Weav­ing a drag­net for naughty bankers

Mis­be­hav­ing bankers wouldn’t be able to cover their tracks A data­base could have “a kind of im­plicit sham­ing ef­fect”

Bloomberg Businessweek (Europe) - - Contents - −Ian Katz

Bankers and traders move fre­quently be­tween firms, but their records don’t go with them. If they’ve been fired for break­ing a bank’s ethics rules or codes of con­duct, or man­aged to quit just be­fore the ax fell, those vi­o­la­tions have usu­ally re­mained invisible to the out­side world. Now a pro­posal to cre­ate a pri­vate registry of their mis­deeds is gain­ing trac­tion in the in­dus­try. Fed­eral Re­serve Bank of New York Pres­i­dent Wil­liam Dud­ley, who laid out the idea in a 2014 speech, has likened it to a credit score for bankers.

Reg­u­la­tors and bank ex­ec­u­tives dis­cussed the registry in a closed-door ses­sion at a con­fer­ence in Novem­ber. Sev­eral ar­gued for a search­able data­base, ac­cord­ing to a sum­mary

re­leased by the New York Fed, which hosted the meet­ing. They de­bated whether the rap sheet should re­port only the cause of an em­ployee’s de­par­ture or in­clude other warn­ings and rep­ri­mands.

The in­for­ma­tion wouldn’t be pub­lic— only hir­ing man­agers and some top ex­ec­u­tives would see it. The hope is that it could stop of­fend­ers from mov­ing eas­ily be­tween banks: “We can see a fair num­ber of peo­ple who’ve been bad ac­tors who have re­cir­cu­lated at in­sti­tu­tions and cre­ated havoc wher­ever they’ve gone,” says at­tor­ney H. Rod­gin Cohen of Sul­li­van & Cromwell, who’s rep­re­sented large U.S. banks.

Ex­ec­u­tives from Cit­i­group, Gold­man Sachs, Mor­gan Stan­ley, JPMor­gan Chase, Deutsche Bank, and UBS were in the room for the dis­cus­sions; none raised an ob­jec­tion to the con­cept of a registry. Out­side the earshot of reg­u­la­tors, how­ever, some in the in­dus­try ex­press con­cern that it could tram­ple the rights of in­di­vid­u­als. One at­tendee, who asked not to be iden­ti­fied, says a registry would be ter­ri­fy­ing for bankers if due process and pri­vacy stan­dards aren’t met. For ex­am­ple, bank ex­ec­u­tives say, employees would need to be able chal­lenge an ac­cu­sa­tion in court.

At the same time, global banks need to re­store rep­u­ta­tions dam­aged by the fi­nan­cial cri­sis and scan­dals in­volv­ing traders ac­cused of rig­ging for­eign ex­change mar­kets and the key Lon­don in­ter­bank of­fered rate. Penal­ties in the for­eign ex­change probe have sur­passed $10 bil­lion, and a dozen banks and bro­ker­ages have to­gether been fined about $9 bil­lion in the Li­bor case.

Dud­ley is on the de­fen­sive as well. Some law­mak­ers say the New York Fed has been too def­er­en­tial to the Wall Street banks it over­sees. Dur­ing a con­gres­sional hear­ing in 2014, Se­na­tor El­iz­a­beth War­ren (D-Mass.) told him if he couldn’t fix the “cul­tural prob­lem” at the re­serve bank, “we need to get some­one who will.”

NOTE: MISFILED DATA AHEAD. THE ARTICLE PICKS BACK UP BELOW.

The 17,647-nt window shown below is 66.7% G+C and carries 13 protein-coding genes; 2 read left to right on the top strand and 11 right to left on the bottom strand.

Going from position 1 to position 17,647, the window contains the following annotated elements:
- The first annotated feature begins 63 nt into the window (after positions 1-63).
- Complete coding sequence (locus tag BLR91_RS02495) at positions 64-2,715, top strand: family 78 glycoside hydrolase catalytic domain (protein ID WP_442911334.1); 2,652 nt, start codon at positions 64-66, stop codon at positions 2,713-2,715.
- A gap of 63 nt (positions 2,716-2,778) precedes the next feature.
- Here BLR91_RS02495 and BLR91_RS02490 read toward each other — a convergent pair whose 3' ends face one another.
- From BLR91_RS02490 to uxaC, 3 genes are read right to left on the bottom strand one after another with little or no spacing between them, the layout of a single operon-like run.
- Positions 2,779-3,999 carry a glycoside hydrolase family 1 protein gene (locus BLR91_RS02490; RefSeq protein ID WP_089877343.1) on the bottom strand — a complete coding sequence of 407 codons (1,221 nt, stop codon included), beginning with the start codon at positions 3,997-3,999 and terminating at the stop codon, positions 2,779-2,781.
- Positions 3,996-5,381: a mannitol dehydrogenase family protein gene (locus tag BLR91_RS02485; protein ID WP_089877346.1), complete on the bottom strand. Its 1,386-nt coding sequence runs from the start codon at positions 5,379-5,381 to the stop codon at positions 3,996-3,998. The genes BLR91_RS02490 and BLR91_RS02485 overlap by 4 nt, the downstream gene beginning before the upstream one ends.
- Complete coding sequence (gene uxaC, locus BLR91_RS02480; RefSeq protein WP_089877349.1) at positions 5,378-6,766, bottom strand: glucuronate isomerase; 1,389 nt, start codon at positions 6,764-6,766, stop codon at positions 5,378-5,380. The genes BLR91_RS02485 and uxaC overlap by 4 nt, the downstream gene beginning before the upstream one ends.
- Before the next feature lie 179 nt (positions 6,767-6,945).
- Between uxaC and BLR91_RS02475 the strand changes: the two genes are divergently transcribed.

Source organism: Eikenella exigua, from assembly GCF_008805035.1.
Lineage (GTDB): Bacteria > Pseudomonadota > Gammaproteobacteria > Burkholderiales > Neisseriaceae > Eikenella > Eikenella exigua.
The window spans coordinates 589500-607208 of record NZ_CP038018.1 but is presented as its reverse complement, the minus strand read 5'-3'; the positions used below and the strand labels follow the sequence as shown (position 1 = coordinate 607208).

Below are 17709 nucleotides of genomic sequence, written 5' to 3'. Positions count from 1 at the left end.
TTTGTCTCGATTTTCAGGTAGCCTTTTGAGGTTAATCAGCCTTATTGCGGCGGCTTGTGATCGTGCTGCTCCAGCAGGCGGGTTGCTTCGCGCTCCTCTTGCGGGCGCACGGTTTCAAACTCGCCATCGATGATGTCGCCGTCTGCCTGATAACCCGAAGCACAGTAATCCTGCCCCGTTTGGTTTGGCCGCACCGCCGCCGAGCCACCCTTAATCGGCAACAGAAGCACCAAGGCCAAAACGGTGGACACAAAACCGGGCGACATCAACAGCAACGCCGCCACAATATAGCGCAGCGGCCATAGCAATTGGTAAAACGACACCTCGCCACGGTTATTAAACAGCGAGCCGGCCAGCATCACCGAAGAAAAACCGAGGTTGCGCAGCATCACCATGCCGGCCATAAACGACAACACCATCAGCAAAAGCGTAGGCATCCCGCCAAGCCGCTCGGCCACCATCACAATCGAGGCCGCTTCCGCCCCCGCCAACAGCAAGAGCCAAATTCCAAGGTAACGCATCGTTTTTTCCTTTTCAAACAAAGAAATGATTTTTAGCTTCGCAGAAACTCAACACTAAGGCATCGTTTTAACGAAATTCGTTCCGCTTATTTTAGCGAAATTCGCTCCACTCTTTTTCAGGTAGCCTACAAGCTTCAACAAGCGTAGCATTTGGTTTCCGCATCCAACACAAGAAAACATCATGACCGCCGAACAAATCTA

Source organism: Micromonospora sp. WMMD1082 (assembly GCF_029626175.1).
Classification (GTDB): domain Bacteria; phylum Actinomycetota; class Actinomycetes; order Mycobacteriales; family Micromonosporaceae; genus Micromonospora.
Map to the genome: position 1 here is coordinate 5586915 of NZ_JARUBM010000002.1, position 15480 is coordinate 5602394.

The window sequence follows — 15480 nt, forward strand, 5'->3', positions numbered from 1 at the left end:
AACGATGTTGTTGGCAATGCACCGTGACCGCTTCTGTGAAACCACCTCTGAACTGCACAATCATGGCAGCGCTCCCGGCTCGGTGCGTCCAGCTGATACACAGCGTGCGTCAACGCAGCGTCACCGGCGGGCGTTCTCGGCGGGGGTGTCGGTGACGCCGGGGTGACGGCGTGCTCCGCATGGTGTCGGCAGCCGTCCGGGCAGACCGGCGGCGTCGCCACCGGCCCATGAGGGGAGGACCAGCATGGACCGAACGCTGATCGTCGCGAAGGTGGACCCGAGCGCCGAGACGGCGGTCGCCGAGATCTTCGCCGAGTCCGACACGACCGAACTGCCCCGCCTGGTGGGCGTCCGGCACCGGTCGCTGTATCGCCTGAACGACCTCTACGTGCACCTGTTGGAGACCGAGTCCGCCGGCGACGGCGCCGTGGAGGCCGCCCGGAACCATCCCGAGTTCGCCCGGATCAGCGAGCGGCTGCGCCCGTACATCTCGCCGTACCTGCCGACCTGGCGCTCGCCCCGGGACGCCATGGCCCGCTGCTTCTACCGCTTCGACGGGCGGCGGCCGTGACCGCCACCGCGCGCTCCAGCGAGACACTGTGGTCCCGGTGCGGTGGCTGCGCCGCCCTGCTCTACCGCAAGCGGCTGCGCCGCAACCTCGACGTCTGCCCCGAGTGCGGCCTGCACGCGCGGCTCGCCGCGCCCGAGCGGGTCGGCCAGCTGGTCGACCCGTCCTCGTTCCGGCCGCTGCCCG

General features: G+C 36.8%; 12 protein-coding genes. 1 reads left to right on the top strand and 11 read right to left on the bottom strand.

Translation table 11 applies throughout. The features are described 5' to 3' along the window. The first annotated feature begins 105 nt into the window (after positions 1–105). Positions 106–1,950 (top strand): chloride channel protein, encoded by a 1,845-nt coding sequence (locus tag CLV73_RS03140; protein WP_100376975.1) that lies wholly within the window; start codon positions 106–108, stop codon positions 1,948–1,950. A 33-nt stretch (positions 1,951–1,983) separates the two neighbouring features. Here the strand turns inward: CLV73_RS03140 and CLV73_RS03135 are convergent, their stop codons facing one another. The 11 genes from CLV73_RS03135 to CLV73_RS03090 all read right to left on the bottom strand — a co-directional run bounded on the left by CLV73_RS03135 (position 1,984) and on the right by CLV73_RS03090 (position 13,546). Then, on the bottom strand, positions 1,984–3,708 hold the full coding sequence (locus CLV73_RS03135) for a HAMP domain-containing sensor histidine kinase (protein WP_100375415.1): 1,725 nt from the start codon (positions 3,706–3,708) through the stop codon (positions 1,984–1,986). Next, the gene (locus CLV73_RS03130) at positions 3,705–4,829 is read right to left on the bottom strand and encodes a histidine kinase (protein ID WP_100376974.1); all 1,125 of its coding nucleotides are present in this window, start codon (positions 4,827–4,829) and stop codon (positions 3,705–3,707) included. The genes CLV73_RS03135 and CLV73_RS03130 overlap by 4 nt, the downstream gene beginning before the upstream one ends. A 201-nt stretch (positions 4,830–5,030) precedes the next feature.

Un­der a plan due to take ef­fect in the U.K. in March, banks and in­sur­ance com­pa­nies must get in­for­ma­tion for some new hires go­ing back six years, and em­ploy­ers must say whether for­mer employees have re­ceived dis­ci­plinary warn­ings or pun­ish­ments.

A U.S. registry could be help­ful “at the mar­gins,” says Robert Hock­ett, a law pro­fes­sor at Cor­nell. “There’s a kind of im­plicit sham­ing ef­fect.” Still, many bankers and traders are com­fort­able “push­ing the en­ve­lope” and will con­tinue to do so even at the risk of get­ting a black mark, says Hock­ett, who’s worked as a part-time con­sul­tant to the New York Fed.

Banks su­per­vised by the Fed and two other fed­eral reg­u­la­tors would have to re­port mis­con­duct to the registry and check it be­fore making a hir­ing de­ci­sion. They could still de­cide to take on a can­di­date with a spotty record. Since 2014, sev­eral traders in­volved in the for­eign ex­change and Li­bor in­ves­ti­ga­tions have been hired by non­bank fi­nan­cial firms.

Bank­ing lawyers and ex­ec­u­tives say the data­base will likely need con­gres­sional ac­tion, to pro­tect banks re­port­ing the mis­con­duct of for­mer employees from li­a­bil­ity. There’s also the ques­tion of whether of­fenses would be deleted af­ter sev­eral years. Iron­ing out the specifics isn’t the big­gest ob­sta­cle, ac­cord­ing to Cohen: “The devil is truly not in the de­tails,” he says. “The devil is in hav­ing the will to do it in the first place.”

The bot­tom line Wall Street is talk­ing about cre­at­ing a data­base to keep track of traders and bankers who break their firms’ rules.

El­iz­a­beth War­ren told Dud­ley that if he couldn’t im­prove over­sight, the Se­nate would “need to get some­one who will”

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